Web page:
One of the most important areas of learning we want to encourage in our children is their imagination and creativity which is crucial for children’s development.
Open ended play begins very early on in a child’s life when they use objects to learn about the world around them with the freedom to discover and create with real resources in their play, not just toys.
We know that children usually prefer play that stimulates their curiosity and allows them to become engrossed in their own imagination and creativity

Loose parts/open ended play offer limitless opportunities for your child to explore.  They are materials with no specific set of directions and they can be used either alone or together with other materials.  They can be moved, carried, combined, redesigned, lined up, taken apart and put back together in multiple ways.  The child, rather than the adult determines how the materials are used.  Open ended play allows children to take resources that have multiples uses and manipulate them into their own play in their own manner.  Where a plastic apple can really only be a plastic apple, a pine cone can be a piece of food in the role play area, cargo for the trucks outside, used to develop fine motor skills with elastic bands or a paintbrush, be a boat in water or part of a treasure basket for younger children to explore.

There are many benefits of open ended and loose part play as your child will be able to direct their play in whichever way they wish to, with little adult intervention.

Why is it so important?
Open ended and loose parts play is a place where a child’s imagination comes alive and they use resources around them in creative and fresh ways.  It is play without a destination or purpose in mind.

  • It develops imagination
  • It encourages creativity
  • It encourages problem solving
  • Develops decision making skills
  • Provides a relaxed environment where there is no fear of making mistakes
  • Gives the space to explore ideas, test theories and engage in new concepts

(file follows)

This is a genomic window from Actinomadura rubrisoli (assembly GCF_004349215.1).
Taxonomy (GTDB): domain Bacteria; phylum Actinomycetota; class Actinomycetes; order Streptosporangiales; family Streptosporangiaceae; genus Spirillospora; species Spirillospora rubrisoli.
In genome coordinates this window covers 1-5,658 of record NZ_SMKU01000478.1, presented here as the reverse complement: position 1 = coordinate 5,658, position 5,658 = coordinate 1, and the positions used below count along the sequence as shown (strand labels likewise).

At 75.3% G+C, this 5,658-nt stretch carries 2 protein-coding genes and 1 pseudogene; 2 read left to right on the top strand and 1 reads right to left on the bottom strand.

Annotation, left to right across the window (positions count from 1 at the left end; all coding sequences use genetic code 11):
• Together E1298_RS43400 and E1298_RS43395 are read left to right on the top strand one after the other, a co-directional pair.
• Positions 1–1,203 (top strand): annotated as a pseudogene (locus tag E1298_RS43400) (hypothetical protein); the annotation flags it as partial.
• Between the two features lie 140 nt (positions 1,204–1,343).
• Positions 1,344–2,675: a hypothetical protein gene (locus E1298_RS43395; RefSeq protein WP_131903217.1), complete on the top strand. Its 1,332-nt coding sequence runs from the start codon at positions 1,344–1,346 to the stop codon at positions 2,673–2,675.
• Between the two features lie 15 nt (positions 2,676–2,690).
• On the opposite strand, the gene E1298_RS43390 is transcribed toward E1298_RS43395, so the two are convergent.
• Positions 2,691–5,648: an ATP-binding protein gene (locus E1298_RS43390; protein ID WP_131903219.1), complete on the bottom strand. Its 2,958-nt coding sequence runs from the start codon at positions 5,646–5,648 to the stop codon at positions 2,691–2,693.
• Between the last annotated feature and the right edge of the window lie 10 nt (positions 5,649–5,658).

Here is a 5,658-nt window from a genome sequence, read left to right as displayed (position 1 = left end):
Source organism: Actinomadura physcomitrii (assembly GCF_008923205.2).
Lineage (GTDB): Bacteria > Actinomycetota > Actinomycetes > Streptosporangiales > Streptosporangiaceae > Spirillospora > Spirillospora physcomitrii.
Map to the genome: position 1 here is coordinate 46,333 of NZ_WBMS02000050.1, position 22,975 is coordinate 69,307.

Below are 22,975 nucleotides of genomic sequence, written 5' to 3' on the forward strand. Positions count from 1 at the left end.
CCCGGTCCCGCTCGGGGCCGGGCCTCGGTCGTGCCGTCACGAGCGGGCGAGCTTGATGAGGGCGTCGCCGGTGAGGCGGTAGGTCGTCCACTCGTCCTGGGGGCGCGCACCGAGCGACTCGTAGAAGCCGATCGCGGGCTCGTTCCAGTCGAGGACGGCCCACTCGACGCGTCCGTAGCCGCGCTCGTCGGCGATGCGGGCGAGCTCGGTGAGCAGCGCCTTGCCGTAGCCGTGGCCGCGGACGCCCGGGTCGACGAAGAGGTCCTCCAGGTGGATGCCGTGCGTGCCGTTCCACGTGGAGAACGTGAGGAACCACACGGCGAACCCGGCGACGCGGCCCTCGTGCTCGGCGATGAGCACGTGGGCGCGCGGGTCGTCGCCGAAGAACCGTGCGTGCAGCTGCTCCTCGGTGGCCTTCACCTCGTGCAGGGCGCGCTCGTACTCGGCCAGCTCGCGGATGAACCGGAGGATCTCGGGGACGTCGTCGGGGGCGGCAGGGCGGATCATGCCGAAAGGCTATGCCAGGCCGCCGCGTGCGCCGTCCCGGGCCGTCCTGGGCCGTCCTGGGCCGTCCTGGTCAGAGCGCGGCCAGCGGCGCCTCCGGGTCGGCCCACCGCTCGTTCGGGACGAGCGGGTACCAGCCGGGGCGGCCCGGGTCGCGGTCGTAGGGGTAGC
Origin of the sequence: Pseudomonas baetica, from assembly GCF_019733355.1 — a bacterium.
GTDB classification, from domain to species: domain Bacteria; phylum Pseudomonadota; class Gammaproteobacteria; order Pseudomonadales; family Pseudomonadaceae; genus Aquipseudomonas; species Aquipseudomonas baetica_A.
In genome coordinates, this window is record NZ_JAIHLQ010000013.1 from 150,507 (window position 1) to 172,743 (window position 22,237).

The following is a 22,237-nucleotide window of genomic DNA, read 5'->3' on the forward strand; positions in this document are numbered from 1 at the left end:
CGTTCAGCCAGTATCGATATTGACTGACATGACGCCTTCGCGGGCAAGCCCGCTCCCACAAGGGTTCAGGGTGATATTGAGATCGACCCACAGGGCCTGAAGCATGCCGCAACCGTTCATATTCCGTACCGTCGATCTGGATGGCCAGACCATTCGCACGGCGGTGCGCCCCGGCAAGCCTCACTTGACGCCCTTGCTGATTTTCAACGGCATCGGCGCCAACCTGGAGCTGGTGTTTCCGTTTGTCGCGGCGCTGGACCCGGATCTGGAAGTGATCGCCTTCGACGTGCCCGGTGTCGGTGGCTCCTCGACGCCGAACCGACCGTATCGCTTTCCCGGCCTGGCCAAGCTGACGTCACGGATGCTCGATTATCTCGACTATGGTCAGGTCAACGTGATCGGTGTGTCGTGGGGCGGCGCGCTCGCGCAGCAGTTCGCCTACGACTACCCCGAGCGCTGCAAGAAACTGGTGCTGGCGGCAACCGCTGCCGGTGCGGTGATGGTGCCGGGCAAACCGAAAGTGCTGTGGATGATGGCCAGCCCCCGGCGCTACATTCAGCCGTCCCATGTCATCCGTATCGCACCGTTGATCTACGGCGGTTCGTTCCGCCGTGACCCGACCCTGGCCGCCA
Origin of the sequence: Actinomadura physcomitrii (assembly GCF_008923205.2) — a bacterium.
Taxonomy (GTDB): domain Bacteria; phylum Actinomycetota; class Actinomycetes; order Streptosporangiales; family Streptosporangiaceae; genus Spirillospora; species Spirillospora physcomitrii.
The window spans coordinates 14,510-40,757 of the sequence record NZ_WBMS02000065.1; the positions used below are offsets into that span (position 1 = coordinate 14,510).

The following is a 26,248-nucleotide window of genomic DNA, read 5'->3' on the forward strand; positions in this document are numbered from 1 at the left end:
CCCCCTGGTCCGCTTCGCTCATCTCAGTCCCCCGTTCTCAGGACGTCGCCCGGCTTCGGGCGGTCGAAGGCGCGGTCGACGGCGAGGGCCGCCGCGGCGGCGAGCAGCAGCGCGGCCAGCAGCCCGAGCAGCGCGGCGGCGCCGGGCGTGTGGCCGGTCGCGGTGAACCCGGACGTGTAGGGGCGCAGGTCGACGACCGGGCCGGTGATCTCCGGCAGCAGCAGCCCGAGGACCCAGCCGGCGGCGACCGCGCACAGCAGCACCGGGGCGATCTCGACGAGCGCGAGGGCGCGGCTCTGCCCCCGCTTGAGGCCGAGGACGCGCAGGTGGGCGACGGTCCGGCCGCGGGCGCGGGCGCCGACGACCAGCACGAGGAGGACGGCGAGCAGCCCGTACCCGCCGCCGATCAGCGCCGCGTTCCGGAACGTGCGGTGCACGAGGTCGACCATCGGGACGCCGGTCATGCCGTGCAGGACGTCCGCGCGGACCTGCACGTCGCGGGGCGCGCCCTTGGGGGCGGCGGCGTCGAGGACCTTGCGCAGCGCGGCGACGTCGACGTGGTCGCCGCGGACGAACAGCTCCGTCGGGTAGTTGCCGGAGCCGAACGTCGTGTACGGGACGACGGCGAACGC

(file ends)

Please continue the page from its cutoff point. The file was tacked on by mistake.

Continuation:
• Develops social and emotional intelligence.

Ideas of some open ended/loose parts you could incorporate into your child’s play.

Planks of wood and stumps

Perfect for balancing, making ramps, climbing on, building with, making a train or a boat or a den

Crates and tyres
Can be used in so many different ways.  They can be used for den making with tarpaulin or old bedding, a shop or market stall, stacked up to climb on, building an obstacle course

Cardboard boxes
Always a favourite with children, especially the really large ones they can hide in.  The amount of imagination that children will use when playing is immense.  The box could be a spaceship going off to the moon, or a boat sailing the seas.

Treasure baskets
You will have seen the ideas for different treasure baskets that we have uploaded onto Famly and the objects that you can use within these are very easily sourced from items you will have at home.  You could use household objects such as wooden and metal spoons, scarves and pieces of material, rolling pins, whisk etc.

Dressing up box
When making up this box, you do not need to go and purchase readymade costumes, instead find clothes you have in the house which will inspire their imagination.  Use materials as a bandana, give your child some cardboard to make a wooden sword, an old t-shirt and some cut off trousers and you instantly your child could be a pirate or whatever else that their imagination comes up with.  Use hats, masks and scarves and material which can be used as a cloak as well.

Mud kitchen
Of course this is a great way for children to freely explore their natural environment, investigate and use their imagination.
You don’t need to buy an expensive resources, you can create one using an old crate or pallet and then add old pans and pots, spoons, mashers, sieves, ladles, spatulas, bowls, plates and cups and of course water.
Then just sit back and watch your child explore, making magic potions, perfume, or just to make their own culinary creation!

How should loose parts be presented to children?
You must check that they are safe with no small bits which could present a choking hazard and there are no sharp edges and then just leave them to it.  You could have storage box or basket which is filled with different types of loose parts and then just keep rotating them, bringing out new items or adding to the existing ones.

What will my child learn?

Personal, Social and Emotional Development
– Independent play, making choices about what and how to play, sharing resources, playing alongside others

Physical Development
– Fine and gross motor skills, learning how to lift and carry

Communication and Language
– Speaking with other children during shared play, new language and vocabulary

 

Mathematics
– Concepts such as shape, size, sequencing, sorting, counting, combining and measuring

 

Literacy
– Mark making and storytelling narratives during play

 

Understanding the World
– Using loose parts during role play; stones in the kitchen, wooden blocks as cars, testing ideas and theories.

 

Expressive Arts and Media
– Opportunity to explore media and materials, application of loose parts for creativity and art.